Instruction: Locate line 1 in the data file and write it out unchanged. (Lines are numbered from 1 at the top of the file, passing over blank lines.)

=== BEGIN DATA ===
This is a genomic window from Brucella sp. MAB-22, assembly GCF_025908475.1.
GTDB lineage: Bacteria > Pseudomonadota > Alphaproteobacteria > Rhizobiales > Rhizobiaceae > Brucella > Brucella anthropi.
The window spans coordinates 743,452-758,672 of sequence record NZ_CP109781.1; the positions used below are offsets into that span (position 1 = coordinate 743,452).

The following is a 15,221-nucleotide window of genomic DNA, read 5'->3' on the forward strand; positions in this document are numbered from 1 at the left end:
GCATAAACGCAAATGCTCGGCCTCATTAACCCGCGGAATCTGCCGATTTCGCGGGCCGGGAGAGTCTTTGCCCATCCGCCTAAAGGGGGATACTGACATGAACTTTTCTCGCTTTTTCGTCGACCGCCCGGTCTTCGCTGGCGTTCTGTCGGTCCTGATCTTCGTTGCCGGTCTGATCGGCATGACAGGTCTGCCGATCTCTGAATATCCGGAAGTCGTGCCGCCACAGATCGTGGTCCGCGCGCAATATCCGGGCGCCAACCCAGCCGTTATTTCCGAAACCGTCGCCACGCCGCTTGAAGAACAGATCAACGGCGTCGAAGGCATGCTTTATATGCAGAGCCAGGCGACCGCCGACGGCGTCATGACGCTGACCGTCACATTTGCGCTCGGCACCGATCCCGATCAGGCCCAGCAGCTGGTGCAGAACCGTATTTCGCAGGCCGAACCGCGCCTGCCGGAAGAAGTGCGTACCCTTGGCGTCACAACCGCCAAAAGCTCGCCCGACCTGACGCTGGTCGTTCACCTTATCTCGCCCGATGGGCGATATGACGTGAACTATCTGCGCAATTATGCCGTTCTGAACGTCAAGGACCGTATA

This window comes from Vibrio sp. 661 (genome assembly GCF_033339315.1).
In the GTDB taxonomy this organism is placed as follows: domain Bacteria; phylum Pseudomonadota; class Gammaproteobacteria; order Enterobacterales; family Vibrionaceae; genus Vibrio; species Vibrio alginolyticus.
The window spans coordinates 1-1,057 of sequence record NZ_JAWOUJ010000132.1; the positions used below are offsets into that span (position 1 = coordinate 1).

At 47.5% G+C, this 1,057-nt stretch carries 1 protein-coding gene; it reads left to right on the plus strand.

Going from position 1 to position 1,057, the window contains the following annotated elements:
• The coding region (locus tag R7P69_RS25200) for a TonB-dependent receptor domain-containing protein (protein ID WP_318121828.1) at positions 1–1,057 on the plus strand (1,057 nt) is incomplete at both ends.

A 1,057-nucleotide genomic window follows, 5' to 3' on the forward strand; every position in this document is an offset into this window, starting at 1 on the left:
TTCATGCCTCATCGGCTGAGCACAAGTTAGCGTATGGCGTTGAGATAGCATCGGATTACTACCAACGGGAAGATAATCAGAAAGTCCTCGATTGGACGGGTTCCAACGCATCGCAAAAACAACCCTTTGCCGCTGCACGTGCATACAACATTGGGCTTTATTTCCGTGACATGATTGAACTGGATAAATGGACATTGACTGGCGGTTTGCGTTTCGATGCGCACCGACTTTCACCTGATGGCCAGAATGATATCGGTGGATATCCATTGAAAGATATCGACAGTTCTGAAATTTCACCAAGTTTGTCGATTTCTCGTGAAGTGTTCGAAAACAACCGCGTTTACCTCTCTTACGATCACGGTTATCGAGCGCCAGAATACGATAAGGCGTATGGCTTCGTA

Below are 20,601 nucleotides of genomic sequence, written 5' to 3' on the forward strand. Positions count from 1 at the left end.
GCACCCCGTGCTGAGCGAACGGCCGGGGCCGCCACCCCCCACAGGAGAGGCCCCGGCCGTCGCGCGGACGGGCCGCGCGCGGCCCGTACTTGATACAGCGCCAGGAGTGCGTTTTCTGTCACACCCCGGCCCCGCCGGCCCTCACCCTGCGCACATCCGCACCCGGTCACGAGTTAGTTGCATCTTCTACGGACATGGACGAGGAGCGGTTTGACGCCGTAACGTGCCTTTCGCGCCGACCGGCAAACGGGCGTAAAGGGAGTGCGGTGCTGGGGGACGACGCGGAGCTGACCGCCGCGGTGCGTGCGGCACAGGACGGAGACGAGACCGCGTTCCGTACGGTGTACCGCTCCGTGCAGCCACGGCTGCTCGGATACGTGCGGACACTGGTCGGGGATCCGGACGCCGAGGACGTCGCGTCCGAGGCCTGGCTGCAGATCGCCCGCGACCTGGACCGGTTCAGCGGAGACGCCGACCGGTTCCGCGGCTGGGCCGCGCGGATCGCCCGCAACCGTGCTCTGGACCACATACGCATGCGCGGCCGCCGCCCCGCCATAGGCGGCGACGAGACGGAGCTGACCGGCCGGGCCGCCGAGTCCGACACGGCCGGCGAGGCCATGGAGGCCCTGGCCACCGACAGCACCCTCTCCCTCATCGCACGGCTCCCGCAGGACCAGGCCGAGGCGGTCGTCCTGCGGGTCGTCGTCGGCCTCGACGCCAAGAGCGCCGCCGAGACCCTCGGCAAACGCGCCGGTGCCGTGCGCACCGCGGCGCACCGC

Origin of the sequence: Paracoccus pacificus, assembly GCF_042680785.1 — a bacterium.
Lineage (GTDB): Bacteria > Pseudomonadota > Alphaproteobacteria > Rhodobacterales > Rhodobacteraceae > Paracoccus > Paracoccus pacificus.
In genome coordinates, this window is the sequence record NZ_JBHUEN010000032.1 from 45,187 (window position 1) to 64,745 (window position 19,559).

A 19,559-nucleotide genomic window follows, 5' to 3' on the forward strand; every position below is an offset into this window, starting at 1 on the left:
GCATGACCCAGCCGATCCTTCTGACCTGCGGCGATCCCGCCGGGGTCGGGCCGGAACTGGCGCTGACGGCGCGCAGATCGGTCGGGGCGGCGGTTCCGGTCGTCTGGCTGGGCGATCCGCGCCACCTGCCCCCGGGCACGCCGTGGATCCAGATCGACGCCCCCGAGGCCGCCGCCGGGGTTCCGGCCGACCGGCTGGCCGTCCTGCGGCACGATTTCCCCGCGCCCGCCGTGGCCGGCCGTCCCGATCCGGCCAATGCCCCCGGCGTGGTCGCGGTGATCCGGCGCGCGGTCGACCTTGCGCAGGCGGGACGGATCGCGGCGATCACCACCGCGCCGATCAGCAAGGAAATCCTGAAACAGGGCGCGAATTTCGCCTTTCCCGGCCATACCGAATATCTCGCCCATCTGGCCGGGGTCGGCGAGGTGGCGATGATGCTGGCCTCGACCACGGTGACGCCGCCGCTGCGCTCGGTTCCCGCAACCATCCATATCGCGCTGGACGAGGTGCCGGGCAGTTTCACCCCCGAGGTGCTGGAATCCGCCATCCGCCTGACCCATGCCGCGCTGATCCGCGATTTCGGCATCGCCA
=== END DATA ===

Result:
This is a genomic window from Brucella sp. MAB-22, assembly GCF_025908475.1.